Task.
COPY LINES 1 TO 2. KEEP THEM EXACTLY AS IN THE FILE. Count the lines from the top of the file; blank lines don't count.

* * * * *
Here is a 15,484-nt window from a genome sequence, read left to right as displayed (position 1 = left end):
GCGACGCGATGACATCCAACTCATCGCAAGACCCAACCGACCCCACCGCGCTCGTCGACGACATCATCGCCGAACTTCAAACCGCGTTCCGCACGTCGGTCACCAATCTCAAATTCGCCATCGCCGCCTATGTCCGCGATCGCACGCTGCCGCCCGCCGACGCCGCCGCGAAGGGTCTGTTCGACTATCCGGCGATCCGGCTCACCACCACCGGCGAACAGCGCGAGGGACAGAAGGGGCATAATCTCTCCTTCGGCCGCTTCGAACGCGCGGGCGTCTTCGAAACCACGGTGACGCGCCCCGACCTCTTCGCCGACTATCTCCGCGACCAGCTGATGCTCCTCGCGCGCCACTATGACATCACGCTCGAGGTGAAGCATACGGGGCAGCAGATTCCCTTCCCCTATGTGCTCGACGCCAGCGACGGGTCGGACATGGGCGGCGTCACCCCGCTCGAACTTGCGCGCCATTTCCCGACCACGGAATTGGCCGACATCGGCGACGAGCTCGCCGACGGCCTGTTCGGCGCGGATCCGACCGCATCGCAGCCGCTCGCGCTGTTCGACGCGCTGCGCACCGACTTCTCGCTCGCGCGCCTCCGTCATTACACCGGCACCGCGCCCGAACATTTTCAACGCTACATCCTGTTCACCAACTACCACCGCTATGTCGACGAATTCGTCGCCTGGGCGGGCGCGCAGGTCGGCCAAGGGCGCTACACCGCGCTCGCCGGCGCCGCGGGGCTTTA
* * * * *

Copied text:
Here is a 15,484-nt window from a genome sequence, read left to right as displayed (position 1 = left end):
GCGACGCGATGACATCCAACTCATCGCAAGACCCAACCGACCCCACCGCGCTCGTCGACGACATCATCGCCGAACTTCAAACCGCGTTCCGCACGTCGGTCACCAATCTCAAATTCGCCATCGCCGCCTATGTCCGCGATCGCACGCTGCCGCCCGCCGACGCCGCCGCGAAGGGTCTGTTCGACTATCCGGCGATCCGGCTCACCACCACCGGCGAACAGCGCGAGGGACAGAAGGGGCATAATCTCTCCTTCGGCCGCTTCGAACGCGCGGGCGTCTTCGAAACCACGGTGACGCGCCCCGACCTCTTCGCCGACTATCTCCGCGACCAGCTGATGCTCCTCGCGCGCCACTATGACATCACGCTCGAGGTGAAGCATACGGGGCAGCAGATTCCCTTCCCCTATGTGCTCGACGCCAGCGACGGGTCGGACATGGGCGGCGTCACCCCGCTCGAACTTGCGCGCCATTTCCCGACCACGGAATTGGCCGACATCGGCGACGAGCTCGCCGACGGCCTGTTCGGCGCGGATCCGACCGCATCGCAGCCGCTCGCGCTGTTCGACGCGCTGCGCACCGACTTCTCGCTCGCGCGCCTCCGTCATTACACCGGCACCGCGCCCGAACATTTTCAACGCTACATCCTGTTCACCAACTACCACCGCTATGTCGACGAATTCGTCGCCTGGGCGGGCGCGCAGGTCGGCCAAGGGCGCTACACCGCGCTCGCCGGCGCCGCGGGGCTTTA